Reallocation: coming to a dock near you?

Ever since quota transfers in “shared fisheries” have been made so easy to justify (see the Massachusetts justification for the recent reallocation of fluke, bluefish and black sea bass at https://tinyurl.com/yckkr6vm), such transfers each year are going to cost us hundreds of tons of product and tens of millions of dollars of business. And as long as one-third of the voting members of the eight regional fishery management councils and three commissions either work for or run the state agencies that are funded in very large part by Wallop-Breaux revenues (see my most recent piece on Wallop-Breaux funding at https://fisherynation.com/wallop-breaux-funding-the-rest-of-the-story), without a major campaign to make the quota setting system more fair to commercial fishermen, the businesses that depend on them, and the seafood consumers they should be supplying, I don’t see that changing. >click here to read the article by Nils Stople< 14:02

Sea Hunt! Sub proposed for war on lionfish

Two marine enthusiasts are taking lionfish hunting to a whole new level, and depth as they are working on outfitting a submarine to wage war on one of Florida’s most-wanted invasive species. Scott Gonnello and Scott Cassell have begun plans to outfit a one-person Kittredge K-250 submarine into an underwater lionfish hunting machine and plan to bring the sub to John Pennekamp Coral Reef State Park in Key Largo for World Oceans Day on Wednesday, June 8. The sub was first welded together in the 1970s but was rotting away in a backyard in Cassell’s home state of California until he obtained it 1991. Cassell has since logged more than 15,000 hours under sea in it, he said. >click to read< 10:33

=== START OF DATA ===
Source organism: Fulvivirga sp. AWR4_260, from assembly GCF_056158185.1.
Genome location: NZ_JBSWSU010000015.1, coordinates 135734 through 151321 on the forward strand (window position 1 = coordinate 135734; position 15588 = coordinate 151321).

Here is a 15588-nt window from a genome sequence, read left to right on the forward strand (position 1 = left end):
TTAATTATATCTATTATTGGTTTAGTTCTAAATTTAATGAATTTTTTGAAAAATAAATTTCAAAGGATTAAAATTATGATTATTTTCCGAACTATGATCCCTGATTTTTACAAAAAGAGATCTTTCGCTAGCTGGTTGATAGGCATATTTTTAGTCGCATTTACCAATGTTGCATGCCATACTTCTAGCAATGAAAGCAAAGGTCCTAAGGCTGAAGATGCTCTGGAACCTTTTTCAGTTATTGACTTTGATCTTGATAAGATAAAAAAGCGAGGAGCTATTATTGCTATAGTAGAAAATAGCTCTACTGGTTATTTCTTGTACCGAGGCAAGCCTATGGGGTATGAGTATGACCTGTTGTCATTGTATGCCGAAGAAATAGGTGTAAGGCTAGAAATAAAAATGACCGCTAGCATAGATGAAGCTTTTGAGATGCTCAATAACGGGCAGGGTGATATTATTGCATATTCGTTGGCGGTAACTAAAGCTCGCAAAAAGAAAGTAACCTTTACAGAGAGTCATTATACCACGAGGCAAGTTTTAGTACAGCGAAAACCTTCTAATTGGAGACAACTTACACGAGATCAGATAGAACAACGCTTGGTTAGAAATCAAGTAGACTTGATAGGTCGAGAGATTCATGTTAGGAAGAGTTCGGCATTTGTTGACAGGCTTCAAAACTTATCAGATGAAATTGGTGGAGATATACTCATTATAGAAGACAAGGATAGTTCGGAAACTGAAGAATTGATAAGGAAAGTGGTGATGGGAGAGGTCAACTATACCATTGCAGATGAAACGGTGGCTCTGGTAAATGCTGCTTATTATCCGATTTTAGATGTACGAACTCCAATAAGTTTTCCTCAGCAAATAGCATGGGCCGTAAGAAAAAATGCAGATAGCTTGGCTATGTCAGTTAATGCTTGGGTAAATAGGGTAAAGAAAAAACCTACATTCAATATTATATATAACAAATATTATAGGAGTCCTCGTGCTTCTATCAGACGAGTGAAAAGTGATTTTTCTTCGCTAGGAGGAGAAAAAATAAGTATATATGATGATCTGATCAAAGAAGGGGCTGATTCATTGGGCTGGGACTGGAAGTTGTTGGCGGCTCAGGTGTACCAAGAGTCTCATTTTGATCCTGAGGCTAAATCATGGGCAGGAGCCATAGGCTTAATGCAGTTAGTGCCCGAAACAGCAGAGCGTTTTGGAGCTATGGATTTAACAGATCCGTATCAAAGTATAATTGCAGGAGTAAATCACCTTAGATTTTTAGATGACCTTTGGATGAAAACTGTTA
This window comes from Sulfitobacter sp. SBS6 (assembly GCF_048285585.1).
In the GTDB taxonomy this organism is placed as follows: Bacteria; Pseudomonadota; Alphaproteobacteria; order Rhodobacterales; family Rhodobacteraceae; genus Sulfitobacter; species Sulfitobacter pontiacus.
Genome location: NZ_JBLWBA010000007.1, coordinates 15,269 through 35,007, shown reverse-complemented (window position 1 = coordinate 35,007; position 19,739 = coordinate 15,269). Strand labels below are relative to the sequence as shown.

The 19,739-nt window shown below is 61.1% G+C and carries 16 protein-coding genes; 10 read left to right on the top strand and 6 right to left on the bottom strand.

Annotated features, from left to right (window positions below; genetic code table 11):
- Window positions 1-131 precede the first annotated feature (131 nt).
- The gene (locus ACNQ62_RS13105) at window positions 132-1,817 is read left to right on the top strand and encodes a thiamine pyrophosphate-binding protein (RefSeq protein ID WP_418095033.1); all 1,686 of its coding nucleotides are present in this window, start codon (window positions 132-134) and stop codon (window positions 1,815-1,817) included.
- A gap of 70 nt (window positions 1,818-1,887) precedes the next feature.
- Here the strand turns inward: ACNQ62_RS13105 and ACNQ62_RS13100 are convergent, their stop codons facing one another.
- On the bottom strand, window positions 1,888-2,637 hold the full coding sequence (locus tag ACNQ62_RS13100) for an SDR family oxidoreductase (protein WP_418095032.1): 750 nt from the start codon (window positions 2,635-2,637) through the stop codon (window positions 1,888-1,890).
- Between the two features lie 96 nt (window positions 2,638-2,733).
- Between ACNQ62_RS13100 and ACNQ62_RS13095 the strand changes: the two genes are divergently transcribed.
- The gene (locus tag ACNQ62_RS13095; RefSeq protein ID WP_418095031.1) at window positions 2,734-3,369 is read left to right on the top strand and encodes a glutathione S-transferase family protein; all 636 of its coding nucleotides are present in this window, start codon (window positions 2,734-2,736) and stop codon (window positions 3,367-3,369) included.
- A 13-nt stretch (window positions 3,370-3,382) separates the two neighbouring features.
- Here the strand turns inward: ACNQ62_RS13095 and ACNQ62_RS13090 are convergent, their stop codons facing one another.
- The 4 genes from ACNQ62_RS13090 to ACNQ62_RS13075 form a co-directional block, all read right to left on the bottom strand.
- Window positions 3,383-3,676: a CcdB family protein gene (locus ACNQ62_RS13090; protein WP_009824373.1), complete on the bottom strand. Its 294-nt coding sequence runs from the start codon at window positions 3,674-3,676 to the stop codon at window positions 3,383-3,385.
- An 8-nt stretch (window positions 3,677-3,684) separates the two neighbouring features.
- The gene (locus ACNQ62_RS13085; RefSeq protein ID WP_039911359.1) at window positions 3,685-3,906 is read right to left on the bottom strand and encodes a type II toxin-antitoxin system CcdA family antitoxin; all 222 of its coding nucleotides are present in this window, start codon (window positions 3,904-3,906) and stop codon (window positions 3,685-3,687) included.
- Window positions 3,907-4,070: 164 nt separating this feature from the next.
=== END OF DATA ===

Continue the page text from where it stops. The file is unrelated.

Coast Guard Medevacs 67-year-old fishing vessel Captain from Matagorda Bay, Texas

The Coast Guard medevaced an injured man from Matagorda Bay, Texas, Thursday. Coast Guard Sector/Air Station Corpus Christi command center watchstanders received notification at 4:17 p.m. from the Calhoun County Sheriff’s Office that the 67-year-old captain of the commercial fishing vessel F/V Master Ricky had reportedly been struck in the head by rigging block while working gear and was intermittently unconscious. Watchstanders consulted with the duty flight surgeon, who recommended a medevac. >click to read < 21:40